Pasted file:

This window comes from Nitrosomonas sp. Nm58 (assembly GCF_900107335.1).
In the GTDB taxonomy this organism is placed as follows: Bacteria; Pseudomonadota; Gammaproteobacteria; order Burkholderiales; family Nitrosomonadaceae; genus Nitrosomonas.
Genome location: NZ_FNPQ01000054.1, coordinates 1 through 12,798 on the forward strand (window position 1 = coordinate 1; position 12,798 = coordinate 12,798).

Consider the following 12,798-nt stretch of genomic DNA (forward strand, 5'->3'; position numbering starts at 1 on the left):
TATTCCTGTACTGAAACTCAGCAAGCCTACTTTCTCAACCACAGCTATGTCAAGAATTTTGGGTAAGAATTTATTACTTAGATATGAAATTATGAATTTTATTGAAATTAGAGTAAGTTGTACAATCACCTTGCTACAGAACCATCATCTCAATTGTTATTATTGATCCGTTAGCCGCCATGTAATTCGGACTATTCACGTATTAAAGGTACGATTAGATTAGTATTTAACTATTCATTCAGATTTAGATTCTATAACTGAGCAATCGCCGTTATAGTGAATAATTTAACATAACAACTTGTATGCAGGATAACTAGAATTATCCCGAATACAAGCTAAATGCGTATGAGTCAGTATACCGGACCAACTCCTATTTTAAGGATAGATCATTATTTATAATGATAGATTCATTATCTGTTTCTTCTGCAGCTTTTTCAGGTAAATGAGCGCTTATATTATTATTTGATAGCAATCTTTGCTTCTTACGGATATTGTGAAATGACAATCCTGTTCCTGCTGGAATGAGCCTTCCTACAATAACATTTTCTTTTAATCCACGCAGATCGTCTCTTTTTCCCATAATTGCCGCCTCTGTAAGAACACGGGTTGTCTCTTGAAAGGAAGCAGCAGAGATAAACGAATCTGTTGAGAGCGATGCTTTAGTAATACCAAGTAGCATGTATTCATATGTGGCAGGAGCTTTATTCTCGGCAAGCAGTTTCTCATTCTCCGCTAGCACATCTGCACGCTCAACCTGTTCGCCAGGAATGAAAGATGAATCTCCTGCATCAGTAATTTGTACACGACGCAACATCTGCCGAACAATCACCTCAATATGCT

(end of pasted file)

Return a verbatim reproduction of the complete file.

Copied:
This window comes from Nitrosomonas sp. Nm58 (assembly GCF_900107335.1).
In the GTDB taxonomy this organism is placed as follows: Bacteria; Pseudomonadota; Gammaproteobacteria; order Burkholderiales; family Nitrosomonadaceae; genus Nitrosomonas.
Genome location: NZ_FNPQ01000054.1, coordinates 1 through 12,798 on the forward strand (window position 1 = coordinate 1; position 12,798 = coordinate 12,798).

Consider the following 12,798-nt stretch of genomic DNA (forward strand, 5'->3'; position numbering starts at 1 on the left):
TATTCCTGTACTGAAACTCAGCAAGCCTACTTTCTCAACCACAGCTATGTCAAGAATTTTGGGTAAGAATTTATTACTTAGATATGAAATTATGAATTTTATTGAAATTAGAGTAAGTTGTACAATCACCTTGCTACAGAACCATCATCTCAATTGTTATTATTGATCCGTTAGCCGCCATGTAATTCGGACTATTCACGTATTAAAGGTACGATTAGATTAGTATTTAACTATTCATTCAGATTTAGATTCTATAACTGAGCAATCGCCGTTATAGTGAATAATTTAACATAACAACTTGTATGCAGGATAACTAGAATTATCCCGAATACAAGCTAAATGCGTATGAGTCAGTATACCGGACCAACTCCTATTTTAAGGATAGATCATTATTTATAATGATAGATTCATTATCTGTTTCTTCTGCAGCTTTTTCAGGTAAATGAGCGCTTATATTATTATTTGATAGCAATCTTTGCTTCTTACGGATATTGTGAAATGACAATCCTGTTCCTGCTGGAATGAGCCTTCCTACAATAACATTTTCTTTTAATCCACGCAGATCGTCTCTTTTTCCCATAATTGCCGCCTCTGTAAGAACACGGGTTGTCTCTTGAAAGGAAGCAGCAGAGATAAACGAATCTGTTGAGAGCGATGCTTTAGTAATACCAAGTAGCATGTATTCATATGTGGCAGGAGCTTTATTCTCGGCAAGCAGTTTCTCATTCTCCGCTAGCACATCTGCACGCTCAACCTGTTCGCCAGGAATGAAAGATGAATCTCCTGCATCAGTAATTTGTACACGACGCAACATCTGCCGAACAATCACCTCAATATGCT